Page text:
Kevin Stickney, DCD
Heat is a resource that can be recaptured and reused several times over and help to significantly improve energy productivity.
The pace of change in how we produce and consume data is accelerating. As our world becomes ever more interconnected, we must adapt and plan for the needs of tomorrow – as if it were yesterday if we want to keep up. Another major change we face as a society is the shift to a world driven by renewables in the face of climate change. Mostly these shifts are considered in isolation, but a more coordinated approach reveals some useful intersections.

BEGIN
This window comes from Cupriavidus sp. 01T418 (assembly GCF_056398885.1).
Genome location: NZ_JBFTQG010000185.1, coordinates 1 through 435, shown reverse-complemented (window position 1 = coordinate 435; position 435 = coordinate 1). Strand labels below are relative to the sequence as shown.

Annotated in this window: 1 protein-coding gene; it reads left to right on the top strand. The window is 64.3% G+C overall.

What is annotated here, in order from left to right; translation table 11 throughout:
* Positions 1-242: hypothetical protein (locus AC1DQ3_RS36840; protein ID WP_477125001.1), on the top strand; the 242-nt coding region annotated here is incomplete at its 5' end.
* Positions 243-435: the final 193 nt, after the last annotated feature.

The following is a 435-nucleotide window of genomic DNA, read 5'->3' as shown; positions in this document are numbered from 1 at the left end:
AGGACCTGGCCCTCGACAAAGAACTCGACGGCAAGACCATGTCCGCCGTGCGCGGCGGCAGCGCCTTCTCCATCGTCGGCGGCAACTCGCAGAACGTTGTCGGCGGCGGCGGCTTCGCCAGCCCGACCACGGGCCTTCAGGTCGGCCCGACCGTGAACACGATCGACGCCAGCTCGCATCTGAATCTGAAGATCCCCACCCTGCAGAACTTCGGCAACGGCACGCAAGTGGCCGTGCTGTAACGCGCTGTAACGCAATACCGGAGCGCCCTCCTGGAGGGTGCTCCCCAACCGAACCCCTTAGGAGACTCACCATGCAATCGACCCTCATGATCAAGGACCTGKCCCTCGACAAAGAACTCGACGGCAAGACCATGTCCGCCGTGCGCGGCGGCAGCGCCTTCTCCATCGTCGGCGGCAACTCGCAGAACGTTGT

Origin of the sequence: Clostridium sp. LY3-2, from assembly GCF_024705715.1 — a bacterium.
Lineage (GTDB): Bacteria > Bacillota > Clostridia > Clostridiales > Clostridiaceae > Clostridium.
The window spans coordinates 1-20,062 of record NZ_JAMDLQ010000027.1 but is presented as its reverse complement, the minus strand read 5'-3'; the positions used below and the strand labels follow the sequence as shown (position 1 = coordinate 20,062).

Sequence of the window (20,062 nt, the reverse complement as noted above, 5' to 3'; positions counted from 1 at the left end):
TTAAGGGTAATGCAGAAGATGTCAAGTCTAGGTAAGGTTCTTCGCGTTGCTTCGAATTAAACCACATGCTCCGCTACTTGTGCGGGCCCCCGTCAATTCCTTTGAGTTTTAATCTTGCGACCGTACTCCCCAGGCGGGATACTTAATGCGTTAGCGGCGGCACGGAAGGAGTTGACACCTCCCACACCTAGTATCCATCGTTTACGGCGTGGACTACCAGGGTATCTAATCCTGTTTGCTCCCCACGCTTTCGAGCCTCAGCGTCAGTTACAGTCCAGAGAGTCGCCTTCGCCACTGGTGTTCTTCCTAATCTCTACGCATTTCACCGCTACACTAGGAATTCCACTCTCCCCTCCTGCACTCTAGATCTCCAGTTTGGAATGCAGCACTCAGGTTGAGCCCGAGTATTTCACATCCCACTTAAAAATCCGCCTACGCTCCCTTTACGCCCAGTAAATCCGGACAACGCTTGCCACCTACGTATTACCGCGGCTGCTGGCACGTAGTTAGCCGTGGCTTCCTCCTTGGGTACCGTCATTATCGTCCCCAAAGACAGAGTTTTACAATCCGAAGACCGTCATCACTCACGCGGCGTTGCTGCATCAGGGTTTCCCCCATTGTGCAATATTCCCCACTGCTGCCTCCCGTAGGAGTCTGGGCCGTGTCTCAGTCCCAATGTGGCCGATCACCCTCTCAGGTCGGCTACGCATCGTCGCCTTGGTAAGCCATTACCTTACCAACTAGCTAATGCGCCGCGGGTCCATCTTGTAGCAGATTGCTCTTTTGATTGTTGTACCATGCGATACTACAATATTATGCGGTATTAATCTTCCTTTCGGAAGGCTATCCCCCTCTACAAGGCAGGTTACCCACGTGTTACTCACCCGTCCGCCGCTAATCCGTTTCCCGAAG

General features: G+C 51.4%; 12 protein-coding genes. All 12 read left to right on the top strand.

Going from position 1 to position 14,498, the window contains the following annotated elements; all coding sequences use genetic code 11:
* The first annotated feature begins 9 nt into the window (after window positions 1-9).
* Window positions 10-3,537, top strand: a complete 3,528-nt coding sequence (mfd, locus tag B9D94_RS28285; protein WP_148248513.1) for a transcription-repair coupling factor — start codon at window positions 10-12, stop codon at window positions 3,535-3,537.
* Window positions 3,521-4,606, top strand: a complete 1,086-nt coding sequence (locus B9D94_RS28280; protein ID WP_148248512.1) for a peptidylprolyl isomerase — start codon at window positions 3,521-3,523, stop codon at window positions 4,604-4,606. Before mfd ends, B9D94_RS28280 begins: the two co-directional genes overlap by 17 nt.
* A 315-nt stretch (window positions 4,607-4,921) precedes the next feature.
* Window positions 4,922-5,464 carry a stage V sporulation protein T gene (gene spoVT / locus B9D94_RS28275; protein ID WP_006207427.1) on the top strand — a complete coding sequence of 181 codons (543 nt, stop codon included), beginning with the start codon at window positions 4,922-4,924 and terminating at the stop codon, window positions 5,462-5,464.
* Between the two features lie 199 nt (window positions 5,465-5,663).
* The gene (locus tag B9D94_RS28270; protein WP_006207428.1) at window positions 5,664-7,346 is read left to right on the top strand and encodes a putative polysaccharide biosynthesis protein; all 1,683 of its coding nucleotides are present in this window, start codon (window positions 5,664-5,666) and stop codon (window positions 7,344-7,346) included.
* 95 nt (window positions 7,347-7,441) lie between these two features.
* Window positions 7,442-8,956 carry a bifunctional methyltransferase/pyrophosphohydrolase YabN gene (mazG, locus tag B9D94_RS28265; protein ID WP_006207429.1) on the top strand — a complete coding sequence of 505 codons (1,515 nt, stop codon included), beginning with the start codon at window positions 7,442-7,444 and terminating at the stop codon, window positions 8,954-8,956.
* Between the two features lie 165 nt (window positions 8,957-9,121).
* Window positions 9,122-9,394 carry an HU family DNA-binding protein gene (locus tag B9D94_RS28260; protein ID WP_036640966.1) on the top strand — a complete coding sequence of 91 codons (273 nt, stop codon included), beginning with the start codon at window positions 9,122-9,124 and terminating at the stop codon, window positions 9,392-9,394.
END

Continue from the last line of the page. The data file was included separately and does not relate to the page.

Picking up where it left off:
No time for buffering
The premise of the classic cat video is changing, where once we may have required a few milliseconds to buffer and then be on our way, the cat now requires a constant, real-time connection for us to interact with him and move through his augmented reality space. Cats in virtual reality are perhaps a fairly low priority in terms of ensuring seamless data upload and download, yet the internet of things, and emergency services, are not.
Latency – the measure of how long it takes to retrieve data from a server – is a critical issue when autonomous vehicles must make life-changing decisions instantly. It’s an important one in lots of other applications too; nobody will be interested in augmented reality if it cannot run as smoothly as real life or does not meet our visual quality requirements.